On November 2, 2010, voters elected Republican Nathan Deal as Governor, and the GOP swept all of the statewide offices on the ballot.
One World Trade Center opened on November 3, 2014, more than thirteen years after the 9/11 attacks.
Georgia Politics, Campaigns, and Elections
Governor Brian Kemp yesterday unveiled state plans to apply for a federal waiver designed to improve access to healthcare insurance, according to the Forsyth County News.
The plan does not address Medicaid coverage. The Kemp administration is expected to release its plans for Medicaid next week.
The ACA proposal calls for the state and federal government to pay a portion of insurance companies’ costs to treat their sickest patients, a relatively small group that incurs the biggest bills. The so-called reinsurance program would allow the companies to lower monthly premiums for all customers.
The reduction could be as much as $282 in areas of Georgia where premiums now exceed $1,000, according to estimates from the governor’s office.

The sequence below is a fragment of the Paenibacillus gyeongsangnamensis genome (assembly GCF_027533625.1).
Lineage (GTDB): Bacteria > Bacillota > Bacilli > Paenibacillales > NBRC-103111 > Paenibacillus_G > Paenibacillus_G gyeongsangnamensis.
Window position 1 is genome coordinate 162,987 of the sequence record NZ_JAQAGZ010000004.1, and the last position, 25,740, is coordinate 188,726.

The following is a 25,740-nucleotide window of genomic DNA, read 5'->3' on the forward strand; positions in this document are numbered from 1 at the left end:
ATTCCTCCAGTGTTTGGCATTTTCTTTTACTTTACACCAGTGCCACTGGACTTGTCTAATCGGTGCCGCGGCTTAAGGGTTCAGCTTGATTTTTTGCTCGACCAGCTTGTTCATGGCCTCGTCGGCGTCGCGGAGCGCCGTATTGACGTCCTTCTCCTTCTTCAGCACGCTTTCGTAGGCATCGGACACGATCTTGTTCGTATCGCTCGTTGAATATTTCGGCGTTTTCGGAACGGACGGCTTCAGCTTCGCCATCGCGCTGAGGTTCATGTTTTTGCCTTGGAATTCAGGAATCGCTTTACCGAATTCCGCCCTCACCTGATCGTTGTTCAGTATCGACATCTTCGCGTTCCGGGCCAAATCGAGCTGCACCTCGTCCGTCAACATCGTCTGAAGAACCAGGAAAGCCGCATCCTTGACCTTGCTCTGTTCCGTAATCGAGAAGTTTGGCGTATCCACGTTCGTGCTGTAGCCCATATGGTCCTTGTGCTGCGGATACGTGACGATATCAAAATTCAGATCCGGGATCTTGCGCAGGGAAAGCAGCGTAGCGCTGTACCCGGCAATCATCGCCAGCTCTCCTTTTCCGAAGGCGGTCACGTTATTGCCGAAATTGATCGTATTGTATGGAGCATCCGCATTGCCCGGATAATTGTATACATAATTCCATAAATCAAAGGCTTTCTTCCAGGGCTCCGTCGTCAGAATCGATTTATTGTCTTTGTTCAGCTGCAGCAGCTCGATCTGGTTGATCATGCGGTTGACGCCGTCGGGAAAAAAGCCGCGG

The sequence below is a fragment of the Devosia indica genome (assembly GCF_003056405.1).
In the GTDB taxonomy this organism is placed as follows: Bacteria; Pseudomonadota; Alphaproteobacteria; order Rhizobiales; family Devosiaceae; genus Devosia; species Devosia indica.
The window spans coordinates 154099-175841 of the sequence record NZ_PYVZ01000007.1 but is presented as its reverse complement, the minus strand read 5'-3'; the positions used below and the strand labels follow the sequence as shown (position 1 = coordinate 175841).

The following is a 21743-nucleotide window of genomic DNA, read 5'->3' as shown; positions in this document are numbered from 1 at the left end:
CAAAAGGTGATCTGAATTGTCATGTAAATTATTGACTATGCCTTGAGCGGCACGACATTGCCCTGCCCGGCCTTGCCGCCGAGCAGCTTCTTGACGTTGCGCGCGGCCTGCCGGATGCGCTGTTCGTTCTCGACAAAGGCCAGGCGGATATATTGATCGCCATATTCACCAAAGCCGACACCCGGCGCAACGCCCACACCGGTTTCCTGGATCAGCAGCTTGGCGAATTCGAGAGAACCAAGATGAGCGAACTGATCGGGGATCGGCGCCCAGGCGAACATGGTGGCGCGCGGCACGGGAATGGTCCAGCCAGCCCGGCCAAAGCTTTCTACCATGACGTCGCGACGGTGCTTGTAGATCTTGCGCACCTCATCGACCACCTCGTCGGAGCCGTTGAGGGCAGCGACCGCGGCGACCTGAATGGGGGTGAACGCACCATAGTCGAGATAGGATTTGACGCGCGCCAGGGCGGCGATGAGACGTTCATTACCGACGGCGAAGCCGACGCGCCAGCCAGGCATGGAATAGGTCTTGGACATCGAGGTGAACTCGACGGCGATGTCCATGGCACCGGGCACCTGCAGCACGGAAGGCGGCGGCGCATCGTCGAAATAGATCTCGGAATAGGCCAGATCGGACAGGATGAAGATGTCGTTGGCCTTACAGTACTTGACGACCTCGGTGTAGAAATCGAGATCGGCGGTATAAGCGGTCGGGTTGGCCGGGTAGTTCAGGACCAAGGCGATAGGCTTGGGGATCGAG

Under a second part of the governor’s plan, state residents could bypass Healthcare.gov and sign up for insurance directly through an insurance provider or broker website. Kemp’s plan does not affect the current ACA sign-up season for 2020 plans, which starts Friday.
That change would give Georgia residents access to more health care coverage options, though all plans would have to cover preexisting conditions, the governor’s office said. Georgia would also control billions of dollars in federal subsidies for the Affordable Care Act.
“I believe it’s going to give relief to some folks and give some options people don’t currently have,” said State Sen. Butch Miller, R-Gainesville, who stood near Kemp at the Oct. 31 announcement at the State Capitol. “We’ll see.”
The Kemp administration says the second part of its plan is unique and would help consumers by making it easier to sign up for health care coverage and obtain subsidies. It would also allow them to see other types of health plans, including short-term and catastrophic plans, not just Affordable Care Act-compliant plans.